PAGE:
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Chapter: Essential Clinical Immunology: Immune Regulation

Cellular Vaccines and Modulations There of Dendritic Cell Vaccines

Recently, much attention has focused on the area of dendritic cell (DC) vaccines in the treatment of cancers.


Dendritic Cell Vaccines

Recently, much attention has focused on the area of dendritic cell (DC) vaccines in the treatment of cancers. The immunological basis of current approaches to therapeu-tic cancer vaccination (often called “vacci-treatment”) has been established over the past decade or longer. These new devel-opments are mainly based on the lessons learned from the clinical testing of these approaches. In particular, three lessons are worthy of note: First, recent randomized phase III trials suggest that vacci-treatment with autologous DCs expressing pros-tatic acid phosphatase or with autologous tumor-derived heat shock protein (HSP gp96) peptide complexes are showing progress in cancer patient survivals. Sec-ond, immunological monitoring of many clinical trials has failed to identify a sur-rogate marker for clinical outcomes. Third, many articles and reviews suggest that protective immunity to human cancer is elicited by the mutated antigenic repertoire unique to each cancer.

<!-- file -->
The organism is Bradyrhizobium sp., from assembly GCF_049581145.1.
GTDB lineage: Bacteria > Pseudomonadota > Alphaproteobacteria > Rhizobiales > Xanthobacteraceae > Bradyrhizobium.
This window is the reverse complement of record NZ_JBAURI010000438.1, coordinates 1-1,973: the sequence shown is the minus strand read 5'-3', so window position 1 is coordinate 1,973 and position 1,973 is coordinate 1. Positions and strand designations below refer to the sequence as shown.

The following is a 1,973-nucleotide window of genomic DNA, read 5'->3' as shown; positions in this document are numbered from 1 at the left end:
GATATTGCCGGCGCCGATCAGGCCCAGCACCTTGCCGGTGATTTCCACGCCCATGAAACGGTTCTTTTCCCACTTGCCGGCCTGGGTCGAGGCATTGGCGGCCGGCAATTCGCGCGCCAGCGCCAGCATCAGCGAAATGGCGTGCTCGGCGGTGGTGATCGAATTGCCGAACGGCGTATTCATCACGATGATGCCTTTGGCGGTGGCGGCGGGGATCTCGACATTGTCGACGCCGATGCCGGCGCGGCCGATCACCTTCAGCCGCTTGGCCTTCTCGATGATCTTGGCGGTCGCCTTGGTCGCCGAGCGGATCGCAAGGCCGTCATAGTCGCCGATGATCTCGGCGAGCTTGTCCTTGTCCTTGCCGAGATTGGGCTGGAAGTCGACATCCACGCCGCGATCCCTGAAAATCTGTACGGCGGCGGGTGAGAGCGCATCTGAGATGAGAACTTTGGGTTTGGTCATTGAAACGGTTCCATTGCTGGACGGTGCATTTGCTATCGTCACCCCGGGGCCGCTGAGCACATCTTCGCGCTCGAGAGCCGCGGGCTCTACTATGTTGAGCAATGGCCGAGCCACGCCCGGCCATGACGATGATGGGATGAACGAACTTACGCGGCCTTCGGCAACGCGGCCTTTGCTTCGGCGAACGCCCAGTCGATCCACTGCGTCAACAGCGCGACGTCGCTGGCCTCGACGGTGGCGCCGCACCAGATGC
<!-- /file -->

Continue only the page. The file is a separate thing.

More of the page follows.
Focusing more closely on the type of DC needed to achieve its vaccine poten-tial, the subsets of DCs could prove criti-cal. Much of the current research is being carried out with monocyte-derived DCs, which are potent and homogeneous stimu-lators of immunity. Monocyte-derived DCs can be readily generated within a few days in large numbers (300 million–500 million mature DCs per apheresis) from precursors in the blood without the need for pretreat-ing patients with various cytokines such GM-CSF or FLT 3-L. Rather, one obtains populations of immature DCs by exposing monocytes to GM-CSF and IL-4, and then they are differentiated into mature DCs by various stimuli such as toll-like recep-tor (TLR) ligands (LPS or poly I:C), inflam-matory cytokines (IL-1β, TNF-α, IL-6, and PGE2), or CD40L. The use of DCs that have received a maturation stimulus is likely to be important to induce strong immunity. It has become clear that antigen delivered on immature or incompletely matured DCs can even induce tolerance. However, the type and the duration of the maturation stimulus remain to be determined and may influence efficacy. At this time, monocyte-derived DCs are the most accessible and homogeneous populations of DCs.